In promoting the sanctity of human life, the Qur'an-e Shariff says that good health, like knowledge, is a divine gift. The family unit nurtures the lives of its members, assisting them in their physical and spiritual endeavours. The wellbeing of individuals, in-turn, contributes to the overall health of the family, and that of society at large.
The Global Centre for Pluralism (GCP) has announced 10 finalists for the 2019 Global Pluralism Award. The Award recognises the extraordinary achievements of organisations, individuals, and governments around the world who exemplify living peacefully and productively with diversity.
This year’s Annual Pluralism Lecture was held on 11 June at the Ismaili Centre, Lisbon, where Amina J. Mohammed spoke about the connections between pluralism and sustainable development. In his introductory remarks, Mawlana Hazar Imam said that Ms Mohammed “has had an extraordinary life journey, and we are all privileged to be able to benefit from her insights.”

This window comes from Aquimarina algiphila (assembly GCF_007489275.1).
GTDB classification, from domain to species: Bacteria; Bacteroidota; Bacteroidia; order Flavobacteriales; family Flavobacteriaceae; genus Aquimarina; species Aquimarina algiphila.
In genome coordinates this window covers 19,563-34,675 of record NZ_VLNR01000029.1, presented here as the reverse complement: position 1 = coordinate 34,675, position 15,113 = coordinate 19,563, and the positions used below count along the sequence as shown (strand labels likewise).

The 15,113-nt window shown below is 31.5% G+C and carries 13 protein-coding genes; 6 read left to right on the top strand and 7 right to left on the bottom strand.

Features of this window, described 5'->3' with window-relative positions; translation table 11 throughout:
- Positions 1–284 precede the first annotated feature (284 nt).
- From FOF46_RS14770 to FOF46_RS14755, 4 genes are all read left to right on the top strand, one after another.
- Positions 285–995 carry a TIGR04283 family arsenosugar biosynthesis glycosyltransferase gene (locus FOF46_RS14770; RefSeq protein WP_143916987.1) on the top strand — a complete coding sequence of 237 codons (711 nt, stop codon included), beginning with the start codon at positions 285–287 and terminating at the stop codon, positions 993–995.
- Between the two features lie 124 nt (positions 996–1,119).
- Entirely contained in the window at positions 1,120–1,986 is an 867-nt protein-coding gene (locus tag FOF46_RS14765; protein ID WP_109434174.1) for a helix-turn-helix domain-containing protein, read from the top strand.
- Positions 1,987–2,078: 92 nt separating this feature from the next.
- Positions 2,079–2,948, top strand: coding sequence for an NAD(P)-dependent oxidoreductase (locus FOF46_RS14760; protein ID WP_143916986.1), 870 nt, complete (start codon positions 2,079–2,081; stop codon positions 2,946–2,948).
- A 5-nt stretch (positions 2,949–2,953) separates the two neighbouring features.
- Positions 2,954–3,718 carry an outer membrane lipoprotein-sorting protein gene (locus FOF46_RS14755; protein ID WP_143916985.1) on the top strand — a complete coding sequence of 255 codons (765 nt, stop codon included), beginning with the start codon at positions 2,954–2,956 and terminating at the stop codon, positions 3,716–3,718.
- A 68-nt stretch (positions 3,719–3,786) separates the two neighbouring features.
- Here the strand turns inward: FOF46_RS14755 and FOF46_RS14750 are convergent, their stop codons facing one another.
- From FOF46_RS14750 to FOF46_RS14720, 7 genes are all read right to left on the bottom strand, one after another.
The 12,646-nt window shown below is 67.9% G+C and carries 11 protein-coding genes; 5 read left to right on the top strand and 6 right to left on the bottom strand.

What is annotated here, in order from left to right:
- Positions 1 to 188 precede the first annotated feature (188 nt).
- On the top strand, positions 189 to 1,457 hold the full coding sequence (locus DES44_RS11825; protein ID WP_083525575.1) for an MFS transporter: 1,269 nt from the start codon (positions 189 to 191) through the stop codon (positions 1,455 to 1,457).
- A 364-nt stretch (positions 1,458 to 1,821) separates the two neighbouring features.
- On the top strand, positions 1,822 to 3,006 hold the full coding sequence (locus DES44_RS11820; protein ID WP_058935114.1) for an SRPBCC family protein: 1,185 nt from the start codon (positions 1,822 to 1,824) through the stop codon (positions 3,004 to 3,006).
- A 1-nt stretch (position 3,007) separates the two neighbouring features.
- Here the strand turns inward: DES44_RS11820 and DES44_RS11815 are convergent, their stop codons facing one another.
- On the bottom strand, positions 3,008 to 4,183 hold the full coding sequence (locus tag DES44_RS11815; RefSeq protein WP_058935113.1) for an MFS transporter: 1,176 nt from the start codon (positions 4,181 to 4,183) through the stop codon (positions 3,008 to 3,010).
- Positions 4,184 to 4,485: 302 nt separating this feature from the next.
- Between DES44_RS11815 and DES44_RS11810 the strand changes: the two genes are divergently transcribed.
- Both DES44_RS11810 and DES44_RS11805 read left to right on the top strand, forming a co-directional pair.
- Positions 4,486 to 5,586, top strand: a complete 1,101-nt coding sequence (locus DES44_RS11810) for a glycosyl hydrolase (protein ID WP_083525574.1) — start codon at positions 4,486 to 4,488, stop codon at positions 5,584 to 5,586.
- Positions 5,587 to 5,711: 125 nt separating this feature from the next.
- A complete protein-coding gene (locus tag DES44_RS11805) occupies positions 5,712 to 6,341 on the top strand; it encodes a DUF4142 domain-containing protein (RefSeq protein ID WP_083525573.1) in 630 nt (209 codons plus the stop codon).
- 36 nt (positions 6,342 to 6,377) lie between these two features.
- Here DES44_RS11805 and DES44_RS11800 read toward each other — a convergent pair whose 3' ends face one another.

Amina J. Mohammed, Deputy Secretary-General at the United Nations, delivered the Global Centre for Pluralism’s 2019 Annual Pluralism Lecture at the Ismaili Centre in Lisbon, in the presence of Mawlana Hazar Imam, Princess Zahra, and Prince Aly Muhammad.
The Annual Pluralism Lecture 2019 will take place on 11 June in Lisbon, where Mawlana Hazar Imam is expected to introduce this year’s speaker, Amina J. Mohammed. The event is anticipated to begin at 7:00 PM UTC+1, and will be webcast at the.ismaili/live.
Highlights from the Global Centre for Pluralism’s 2018 Annual Pluralism Lecture at the Aga Khan Centre on 4 October, delivered by Karen Armstrong — a British author, historian, officer of the Order of the British Empire, and fellow of the Royal Society of Literature — who spoke about “the urgent global imperative that is pluralism.”